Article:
matthew at linuxfromscratch.org
Thu Feb 16 14:27:06 PST 2012
On Thu, 2012-02-16 at 14:13 -0800, Qrux wrote:
> On Feb 16, 2012, at 4:38 AM, Matthew Burgess wrote:
> > On Thu, 16 Feb 2012 11:16:12 +0000, Andrew Benton <b3nton at gmail.com> wrote:
> >> On Wed, 15 Feb 2012 18:47:37 -0800
> >> Qrux <qrux.qed at gmail.com> wrote:
> >>> * So, I propose turning -x off.
> >> I agree, I run ntpd -g
> >> However, I also think the ntpd bootscript will work fine for most
> >> people and for those (like me) who think it should be done differently
> >> it's trivial to edit the bootscript; your distro, your rules and all
> >> that ;)
> > It probably doesn't affect many LFSers, but Oracle's RAC installation/
> > configuration wizard explicitly checks for '-x' in the ntpd options.
> > It does this because you really don't want your database server's time
> > from jumping backwards, and '-x' (or 'tinker step 0' in /etc/ntp.conf)
> > is the only way to guarantee that won't happen.
> In case anyone has forgotten, NTP gives slewing by default. The question is not whether monotonically increasing time is good. You get that with OR WITHOUT -x. The issue is, -x doesn't guarantee anything.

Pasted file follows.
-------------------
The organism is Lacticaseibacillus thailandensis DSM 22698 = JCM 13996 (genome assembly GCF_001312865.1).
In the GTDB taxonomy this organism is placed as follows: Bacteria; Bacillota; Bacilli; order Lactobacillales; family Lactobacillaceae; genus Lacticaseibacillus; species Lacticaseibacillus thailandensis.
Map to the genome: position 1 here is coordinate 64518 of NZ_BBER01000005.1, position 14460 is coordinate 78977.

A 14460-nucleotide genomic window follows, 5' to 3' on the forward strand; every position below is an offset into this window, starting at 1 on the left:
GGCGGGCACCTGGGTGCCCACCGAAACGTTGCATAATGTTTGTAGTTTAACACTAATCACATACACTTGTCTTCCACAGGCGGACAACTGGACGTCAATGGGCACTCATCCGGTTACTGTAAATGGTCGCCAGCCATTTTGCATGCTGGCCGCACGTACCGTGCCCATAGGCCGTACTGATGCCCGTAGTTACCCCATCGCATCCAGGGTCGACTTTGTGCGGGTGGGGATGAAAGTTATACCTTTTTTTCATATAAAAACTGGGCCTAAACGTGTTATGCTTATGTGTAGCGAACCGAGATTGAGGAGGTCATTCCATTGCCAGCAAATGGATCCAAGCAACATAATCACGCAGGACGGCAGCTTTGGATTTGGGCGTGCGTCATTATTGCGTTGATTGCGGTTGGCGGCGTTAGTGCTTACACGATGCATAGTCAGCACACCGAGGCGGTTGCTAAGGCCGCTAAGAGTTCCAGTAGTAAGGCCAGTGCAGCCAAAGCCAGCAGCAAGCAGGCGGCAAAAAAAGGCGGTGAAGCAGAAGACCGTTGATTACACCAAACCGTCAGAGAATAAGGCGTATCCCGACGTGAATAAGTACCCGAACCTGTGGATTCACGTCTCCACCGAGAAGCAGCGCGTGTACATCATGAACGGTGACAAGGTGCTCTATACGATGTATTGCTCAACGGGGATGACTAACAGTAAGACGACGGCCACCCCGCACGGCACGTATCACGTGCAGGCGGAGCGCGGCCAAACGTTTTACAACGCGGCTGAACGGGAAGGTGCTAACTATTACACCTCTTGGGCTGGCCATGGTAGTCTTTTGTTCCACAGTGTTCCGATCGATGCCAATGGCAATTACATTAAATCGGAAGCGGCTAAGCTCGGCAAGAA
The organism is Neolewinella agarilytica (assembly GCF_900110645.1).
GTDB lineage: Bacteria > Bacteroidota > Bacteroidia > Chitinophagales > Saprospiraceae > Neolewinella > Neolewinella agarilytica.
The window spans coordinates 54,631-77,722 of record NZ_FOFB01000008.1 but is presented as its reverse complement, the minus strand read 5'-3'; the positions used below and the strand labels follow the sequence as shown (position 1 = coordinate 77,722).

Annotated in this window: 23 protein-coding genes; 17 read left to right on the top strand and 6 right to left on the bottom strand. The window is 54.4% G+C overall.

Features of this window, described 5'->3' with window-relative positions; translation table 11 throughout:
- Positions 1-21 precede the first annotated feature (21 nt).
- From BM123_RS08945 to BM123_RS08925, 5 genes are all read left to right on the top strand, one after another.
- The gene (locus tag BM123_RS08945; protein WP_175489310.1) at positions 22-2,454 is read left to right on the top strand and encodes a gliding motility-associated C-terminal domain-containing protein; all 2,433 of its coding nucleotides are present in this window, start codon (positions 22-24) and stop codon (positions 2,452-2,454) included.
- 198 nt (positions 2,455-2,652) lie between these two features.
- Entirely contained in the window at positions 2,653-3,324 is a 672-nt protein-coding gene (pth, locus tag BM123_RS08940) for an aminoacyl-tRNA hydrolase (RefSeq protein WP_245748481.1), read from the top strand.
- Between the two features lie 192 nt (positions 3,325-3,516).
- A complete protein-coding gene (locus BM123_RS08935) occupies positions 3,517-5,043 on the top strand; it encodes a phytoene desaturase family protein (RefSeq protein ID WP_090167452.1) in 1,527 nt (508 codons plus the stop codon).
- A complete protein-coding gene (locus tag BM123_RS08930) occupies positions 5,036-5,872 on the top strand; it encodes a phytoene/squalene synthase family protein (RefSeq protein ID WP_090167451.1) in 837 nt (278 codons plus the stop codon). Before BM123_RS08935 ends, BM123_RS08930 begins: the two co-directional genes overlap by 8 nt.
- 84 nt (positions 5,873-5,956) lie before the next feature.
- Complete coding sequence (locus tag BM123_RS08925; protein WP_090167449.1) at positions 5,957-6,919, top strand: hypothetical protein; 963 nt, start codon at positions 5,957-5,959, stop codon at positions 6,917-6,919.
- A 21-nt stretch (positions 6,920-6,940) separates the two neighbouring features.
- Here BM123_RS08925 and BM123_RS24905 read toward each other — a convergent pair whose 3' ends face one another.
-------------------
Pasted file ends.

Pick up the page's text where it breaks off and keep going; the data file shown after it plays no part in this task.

Good, I'm glad you said that, because that was my understanding from
reading the man page as well, which made me wonder why Oracle demands
'-x'. Sometimes though, in order to get past their 1st/2nd line
support, it's easier to just give in and do what they want rather than
what is technically correct :-)
> So, getting back to your RAC system...Sure, it can check for it. But let's hope your database app doesn't stop operating when you can't find a timesource.
In the particular environment that I was directly involved in, our time
source was the RAC server's default gateway (or more accurately, the NTP
service running on the Cisco switch, which the RAC servers were directly
connected to). If they lost their time source, we'd have much bigger
issues than their notion of what the correct time was :-)
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